We offer advanced diagnostic services for patients in the hospital and on an outpatient basis. Our advanced equipment includes some of the most requested diagnostic procedures, including:
MRI uses a high-powered magnet and radio waves to create accurate and detailed images. Our new Tesla MRI provides images, so detailed that abnormalities previously undetected can now be diagnosed.
One of the most commonly used tools to examine the brain, chest, abdomen, and pelvis, CT scans help diagnose a range of by taking thin slices (images) of your insides. Our 64 Slice VCT has twice the speed and coverage of traditional CT scanners and provides exceptional image quality.
The Picture Archiving Communication System (PACS) allows a team of physicians to view and manipulate images simultaneously, even from separate locations.
One of our most patient-friendly procedures, ultrasound enables us to "see" inside the body. We can evaluate blood flow, internal organs, pregnancies, cancer, abdominal disorders, blood vessel problems, pelvic disorders or other problems.
Positron Emission Tomography (PET)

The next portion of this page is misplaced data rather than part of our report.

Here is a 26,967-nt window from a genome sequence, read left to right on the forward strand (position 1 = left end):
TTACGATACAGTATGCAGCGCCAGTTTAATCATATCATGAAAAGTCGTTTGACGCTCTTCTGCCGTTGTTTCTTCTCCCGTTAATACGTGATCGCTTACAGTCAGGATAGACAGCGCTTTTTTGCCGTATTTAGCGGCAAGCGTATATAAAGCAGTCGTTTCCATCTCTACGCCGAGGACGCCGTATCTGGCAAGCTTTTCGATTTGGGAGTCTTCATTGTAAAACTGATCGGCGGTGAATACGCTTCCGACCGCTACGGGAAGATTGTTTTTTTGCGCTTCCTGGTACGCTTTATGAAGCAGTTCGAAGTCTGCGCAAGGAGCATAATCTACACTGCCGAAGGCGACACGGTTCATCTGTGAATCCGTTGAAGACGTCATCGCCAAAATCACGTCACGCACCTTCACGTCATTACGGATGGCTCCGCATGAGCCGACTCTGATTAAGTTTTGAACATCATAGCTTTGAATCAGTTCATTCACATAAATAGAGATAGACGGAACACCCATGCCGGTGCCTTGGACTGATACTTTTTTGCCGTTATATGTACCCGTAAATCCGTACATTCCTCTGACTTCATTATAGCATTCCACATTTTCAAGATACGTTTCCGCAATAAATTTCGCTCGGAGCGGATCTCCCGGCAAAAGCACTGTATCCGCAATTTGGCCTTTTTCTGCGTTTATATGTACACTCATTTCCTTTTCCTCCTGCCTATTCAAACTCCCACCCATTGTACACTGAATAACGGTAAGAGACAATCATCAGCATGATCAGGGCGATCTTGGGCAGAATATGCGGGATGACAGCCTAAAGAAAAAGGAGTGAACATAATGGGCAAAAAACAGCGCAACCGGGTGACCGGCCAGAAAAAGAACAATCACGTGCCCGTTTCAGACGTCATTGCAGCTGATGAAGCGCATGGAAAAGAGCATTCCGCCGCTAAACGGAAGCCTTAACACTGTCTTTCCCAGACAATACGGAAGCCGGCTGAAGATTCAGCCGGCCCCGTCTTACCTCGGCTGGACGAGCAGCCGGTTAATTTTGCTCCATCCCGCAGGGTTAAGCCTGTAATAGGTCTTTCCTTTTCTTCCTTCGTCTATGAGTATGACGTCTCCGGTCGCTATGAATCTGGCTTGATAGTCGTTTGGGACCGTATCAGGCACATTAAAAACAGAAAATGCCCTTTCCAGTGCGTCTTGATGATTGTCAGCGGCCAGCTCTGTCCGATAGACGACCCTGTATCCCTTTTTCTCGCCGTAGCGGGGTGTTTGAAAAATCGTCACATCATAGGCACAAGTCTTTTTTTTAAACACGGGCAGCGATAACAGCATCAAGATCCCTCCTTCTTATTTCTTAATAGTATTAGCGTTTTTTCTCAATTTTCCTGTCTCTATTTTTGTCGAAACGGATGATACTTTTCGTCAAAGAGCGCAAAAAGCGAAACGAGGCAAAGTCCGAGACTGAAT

PET uses a molecular imaging procedure that generates pictures of the precise location and extent of disease. This enables physicians to detect abnormal cell growth and activity - aiding in the early detection of many diseases.
X-Ray is a high-energy form of electromagnetic waves that helps physicians visualize bones, soft tissues, and some of your organs.
This imaging technology uses a special radioactive material that is picked up and visualized with nuclear technology to catch diseases affecting the gallbladder, heart, and thyroid.
Using a special "tracer" dye, physicians can visualize joints, moving organs, and even blood passing through veins.
Bone Density Screening
Effective in the diagnosis of osteoporosis, a bone density screening determines the approximate strength of a patient's bones through the amount of calcium in a specific region of the bones.
This x-ray test is used to screen for and diagnose breast cancer. The American Cancer Society recommends a baseline mammogram at age 35 and annually for all women over the age of 40 (earlier for women with personal or family histories of breast cancer).